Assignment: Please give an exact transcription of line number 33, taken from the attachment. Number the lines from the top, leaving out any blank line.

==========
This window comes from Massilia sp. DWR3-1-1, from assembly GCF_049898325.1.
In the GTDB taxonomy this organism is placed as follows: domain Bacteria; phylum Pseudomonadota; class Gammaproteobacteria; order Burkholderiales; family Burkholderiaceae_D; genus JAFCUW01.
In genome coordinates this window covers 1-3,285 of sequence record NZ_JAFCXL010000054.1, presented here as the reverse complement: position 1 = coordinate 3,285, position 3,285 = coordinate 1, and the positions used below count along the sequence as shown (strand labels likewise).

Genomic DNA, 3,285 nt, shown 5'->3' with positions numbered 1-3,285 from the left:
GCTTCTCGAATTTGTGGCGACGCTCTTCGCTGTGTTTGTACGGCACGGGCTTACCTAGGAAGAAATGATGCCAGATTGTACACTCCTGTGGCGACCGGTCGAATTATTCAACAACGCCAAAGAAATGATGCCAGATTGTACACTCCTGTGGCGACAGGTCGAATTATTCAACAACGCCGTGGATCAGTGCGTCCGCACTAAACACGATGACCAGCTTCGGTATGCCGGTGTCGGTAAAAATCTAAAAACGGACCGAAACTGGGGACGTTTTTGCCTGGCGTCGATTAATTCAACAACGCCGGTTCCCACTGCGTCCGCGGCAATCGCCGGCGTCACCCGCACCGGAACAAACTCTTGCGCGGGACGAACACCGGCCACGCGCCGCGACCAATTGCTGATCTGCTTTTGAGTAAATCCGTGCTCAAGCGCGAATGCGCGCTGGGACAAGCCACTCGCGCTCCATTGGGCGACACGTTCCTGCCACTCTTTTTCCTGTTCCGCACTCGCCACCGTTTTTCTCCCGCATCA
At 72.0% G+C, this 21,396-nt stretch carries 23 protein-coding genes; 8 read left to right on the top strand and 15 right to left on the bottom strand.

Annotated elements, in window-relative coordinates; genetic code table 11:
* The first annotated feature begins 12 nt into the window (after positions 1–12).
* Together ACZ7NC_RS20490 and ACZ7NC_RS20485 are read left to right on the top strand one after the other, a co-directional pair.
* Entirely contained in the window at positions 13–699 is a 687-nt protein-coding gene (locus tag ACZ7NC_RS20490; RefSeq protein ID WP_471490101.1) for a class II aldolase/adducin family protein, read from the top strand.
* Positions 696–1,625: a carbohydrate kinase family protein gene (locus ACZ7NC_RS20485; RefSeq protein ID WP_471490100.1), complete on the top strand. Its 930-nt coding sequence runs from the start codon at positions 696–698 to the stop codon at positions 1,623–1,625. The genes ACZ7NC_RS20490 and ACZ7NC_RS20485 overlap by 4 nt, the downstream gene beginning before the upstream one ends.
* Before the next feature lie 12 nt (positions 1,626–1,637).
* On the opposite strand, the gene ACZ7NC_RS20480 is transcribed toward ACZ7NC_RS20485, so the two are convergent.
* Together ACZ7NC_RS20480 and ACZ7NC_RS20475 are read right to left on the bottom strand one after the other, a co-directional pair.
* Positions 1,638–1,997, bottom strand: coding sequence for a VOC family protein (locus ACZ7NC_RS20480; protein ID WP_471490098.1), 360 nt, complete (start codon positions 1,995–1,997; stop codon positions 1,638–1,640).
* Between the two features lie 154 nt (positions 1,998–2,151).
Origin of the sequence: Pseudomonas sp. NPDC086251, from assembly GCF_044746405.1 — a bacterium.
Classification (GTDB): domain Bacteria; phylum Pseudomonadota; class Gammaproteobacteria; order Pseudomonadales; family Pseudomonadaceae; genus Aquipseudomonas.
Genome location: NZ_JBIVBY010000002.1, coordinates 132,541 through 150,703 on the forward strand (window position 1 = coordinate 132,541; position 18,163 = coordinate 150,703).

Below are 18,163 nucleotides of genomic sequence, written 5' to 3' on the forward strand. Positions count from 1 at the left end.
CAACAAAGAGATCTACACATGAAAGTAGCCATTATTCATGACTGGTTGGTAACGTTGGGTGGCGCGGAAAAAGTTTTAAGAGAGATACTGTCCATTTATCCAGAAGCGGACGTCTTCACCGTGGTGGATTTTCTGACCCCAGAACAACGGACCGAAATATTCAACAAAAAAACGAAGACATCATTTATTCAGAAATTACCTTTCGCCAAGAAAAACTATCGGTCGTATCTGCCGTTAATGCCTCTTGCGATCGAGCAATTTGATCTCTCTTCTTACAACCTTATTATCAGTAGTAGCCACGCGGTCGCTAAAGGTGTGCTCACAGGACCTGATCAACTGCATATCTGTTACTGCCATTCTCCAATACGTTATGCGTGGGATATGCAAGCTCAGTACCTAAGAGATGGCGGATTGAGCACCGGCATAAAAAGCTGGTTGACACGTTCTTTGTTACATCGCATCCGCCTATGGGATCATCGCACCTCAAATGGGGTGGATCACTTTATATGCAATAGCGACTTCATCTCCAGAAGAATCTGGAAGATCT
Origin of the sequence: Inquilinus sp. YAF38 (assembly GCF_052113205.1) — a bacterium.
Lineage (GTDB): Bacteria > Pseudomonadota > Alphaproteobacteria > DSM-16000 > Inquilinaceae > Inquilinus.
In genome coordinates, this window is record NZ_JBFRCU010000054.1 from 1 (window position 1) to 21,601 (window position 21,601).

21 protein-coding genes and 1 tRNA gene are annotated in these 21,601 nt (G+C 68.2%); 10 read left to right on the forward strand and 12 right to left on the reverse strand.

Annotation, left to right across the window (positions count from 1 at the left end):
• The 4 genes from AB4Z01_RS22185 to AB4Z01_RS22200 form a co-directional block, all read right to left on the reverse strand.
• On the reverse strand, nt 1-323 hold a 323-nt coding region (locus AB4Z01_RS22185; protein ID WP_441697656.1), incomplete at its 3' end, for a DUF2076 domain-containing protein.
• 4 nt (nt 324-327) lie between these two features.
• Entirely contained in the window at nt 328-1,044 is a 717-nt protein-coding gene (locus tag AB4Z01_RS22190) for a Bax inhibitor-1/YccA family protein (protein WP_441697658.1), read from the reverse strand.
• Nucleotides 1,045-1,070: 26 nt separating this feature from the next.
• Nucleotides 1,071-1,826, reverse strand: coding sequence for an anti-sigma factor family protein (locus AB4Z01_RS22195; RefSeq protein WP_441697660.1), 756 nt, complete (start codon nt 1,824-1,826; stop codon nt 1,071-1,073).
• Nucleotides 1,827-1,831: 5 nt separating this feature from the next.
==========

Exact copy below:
• Nucleotides 1,827-1,831: 5 nt separating this feature from the next.